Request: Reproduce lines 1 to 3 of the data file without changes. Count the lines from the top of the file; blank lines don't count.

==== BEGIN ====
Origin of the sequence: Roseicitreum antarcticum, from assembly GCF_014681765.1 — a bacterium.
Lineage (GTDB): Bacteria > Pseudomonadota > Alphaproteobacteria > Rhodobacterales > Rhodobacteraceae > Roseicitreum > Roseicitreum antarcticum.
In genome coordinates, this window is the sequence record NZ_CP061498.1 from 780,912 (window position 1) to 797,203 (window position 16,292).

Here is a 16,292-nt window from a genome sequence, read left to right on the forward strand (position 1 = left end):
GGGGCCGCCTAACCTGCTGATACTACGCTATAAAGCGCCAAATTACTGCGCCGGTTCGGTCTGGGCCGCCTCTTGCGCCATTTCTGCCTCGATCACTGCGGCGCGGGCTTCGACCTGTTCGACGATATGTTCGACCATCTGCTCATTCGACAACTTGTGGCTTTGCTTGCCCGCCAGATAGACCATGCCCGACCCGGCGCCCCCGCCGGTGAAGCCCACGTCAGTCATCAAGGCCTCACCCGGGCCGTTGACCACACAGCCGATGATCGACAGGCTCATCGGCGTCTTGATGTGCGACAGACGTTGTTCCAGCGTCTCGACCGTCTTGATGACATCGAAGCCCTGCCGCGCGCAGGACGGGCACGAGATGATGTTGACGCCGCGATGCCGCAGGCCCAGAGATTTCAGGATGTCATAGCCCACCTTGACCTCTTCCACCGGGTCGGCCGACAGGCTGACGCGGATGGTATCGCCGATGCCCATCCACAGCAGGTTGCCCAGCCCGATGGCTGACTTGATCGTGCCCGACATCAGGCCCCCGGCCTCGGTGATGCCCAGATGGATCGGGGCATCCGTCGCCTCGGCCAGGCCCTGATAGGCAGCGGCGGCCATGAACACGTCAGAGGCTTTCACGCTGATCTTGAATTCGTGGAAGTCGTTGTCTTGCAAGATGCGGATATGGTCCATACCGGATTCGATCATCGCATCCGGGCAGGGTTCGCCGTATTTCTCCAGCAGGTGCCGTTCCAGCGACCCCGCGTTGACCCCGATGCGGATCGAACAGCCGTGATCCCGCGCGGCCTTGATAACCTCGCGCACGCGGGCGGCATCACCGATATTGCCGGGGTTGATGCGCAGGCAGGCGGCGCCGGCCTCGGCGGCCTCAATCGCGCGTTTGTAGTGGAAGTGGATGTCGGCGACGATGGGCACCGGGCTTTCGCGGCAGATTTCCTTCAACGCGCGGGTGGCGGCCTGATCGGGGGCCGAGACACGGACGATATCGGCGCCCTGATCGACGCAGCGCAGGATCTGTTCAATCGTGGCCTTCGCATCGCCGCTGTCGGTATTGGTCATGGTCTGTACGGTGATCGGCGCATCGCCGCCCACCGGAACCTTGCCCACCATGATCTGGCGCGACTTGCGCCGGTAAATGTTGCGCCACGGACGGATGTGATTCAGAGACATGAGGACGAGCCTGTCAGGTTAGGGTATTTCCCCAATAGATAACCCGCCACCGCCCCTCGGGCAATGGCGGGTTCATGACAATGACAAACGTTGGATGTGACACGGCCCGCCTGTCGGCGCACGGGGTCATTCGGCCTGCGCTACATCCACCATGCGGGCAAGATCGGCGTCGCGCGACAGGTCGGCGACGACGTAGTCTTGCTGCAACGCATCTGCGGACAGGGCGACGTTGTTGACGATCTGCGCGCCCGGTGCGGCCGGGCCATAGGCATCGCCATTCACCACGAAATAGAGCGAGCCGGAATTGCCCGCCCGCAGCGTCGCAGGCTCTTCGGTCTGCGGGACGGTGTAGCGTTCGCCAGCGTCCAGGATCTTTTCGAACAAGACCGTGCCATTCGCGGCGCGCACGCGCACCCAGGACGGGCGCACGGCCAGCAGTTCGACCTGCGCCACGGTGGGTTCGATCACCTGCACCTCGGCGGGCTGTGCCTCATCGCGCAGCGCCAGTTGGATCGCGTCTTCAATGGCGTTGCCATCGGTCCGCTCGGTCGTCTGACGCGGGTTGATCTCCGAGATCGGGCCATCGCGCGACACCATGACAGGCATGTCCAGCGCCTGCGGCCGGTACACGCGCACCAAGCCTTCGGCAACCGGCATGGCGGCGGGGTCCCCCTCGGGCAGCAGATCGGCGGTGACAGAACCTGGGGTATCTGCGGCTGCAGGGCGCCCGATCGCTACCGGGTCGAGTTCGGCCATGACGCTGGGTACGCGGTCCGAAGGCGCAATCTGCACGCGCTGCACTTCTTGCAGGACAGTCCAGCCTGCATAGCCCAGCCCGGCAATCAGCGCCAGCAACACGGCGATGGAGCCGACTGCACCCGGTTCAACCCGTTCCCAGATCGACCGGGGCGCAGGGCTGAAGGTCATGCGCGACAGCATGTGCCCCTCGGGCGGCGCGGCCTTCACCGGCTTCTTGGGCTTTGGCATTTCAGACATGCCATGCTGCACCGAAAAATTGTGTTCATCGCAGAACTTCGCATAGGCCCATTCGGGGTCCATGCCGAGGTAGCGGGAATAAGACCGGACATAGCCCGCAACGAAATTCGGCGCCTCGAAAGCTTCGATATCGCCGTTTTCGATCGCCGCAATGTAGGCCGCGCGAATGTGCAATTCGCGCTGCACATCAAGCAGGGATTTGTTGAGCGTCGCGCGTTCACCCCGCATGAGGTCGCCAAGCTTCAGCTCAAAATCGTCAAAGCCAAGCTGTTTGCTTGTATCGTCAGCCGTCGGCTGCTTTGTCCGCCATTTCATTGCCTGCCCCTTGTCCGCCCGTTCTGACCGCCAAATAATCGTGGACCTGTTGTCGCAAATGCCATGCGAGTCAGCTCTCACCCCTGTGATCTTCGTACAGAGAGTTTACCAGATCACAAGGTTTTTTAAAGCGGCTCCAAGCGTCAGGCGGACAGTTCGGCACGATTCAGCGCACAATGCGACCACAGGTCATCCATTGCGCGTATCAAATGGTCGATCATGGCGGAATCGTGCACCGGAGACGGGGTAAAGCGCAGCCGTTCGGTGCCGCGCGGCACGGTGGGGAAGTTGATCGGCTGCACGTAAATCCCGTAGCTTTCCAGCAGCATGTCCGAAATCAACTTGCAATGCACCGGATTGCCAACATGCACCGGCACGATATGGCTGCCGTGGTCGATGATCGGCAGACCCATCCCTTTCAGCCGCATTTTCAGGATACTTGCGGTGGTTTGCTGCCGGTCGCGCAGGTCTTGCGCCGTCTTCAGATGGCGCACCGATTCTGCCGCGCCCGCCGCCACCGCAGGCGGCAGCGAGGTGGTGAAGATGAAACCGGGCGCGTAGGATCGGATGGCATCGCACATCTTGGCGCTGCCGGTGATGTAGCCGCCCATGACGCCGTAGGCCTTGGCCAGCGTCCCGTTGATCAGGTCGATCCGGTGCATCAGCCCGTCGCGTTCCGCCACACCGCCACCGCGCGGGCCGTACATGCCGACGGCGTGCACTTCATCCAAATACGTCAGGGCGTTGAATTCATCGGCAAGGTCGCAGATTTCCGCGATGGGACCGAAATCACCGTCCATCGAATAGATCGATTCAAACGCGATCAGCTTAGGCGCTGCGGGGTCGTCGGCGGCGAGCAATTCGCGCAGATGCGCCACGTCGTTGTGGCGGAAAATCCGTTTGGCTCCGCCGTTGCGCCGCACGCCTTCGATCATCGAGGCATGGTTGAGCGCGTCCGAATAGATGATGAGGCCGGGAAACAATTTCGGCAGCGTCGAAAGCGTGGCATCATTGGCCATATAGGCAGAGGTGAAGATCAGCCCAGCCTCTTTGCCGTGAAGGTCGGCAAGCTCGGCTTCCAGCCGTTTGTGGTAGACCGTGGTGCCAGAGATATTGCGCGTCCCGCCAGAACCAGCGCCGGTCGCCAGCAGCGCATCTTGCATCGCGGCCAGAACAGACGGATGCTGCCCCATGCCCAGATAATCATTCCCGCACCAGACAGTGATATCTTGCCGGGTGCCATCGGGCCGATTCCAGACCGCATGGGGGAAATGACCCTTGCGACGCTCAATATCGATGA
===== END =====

Origin of the sequence: Roseicitreum antarcticum, from assembly GCF_014681765.1 — a bacterium.
Lineage (GTDB): Bacteria > Pseudomonadota > Alphaproteobacteria > Rhodobacterales > Rhodobacteraceae > Roseicitreum > Roseicitreum antarcticum.
In genome coordinates, this window is the sequence record NZ_CP061498.1 from 780,912 (window position 1) to 797,203 (window position 16,292).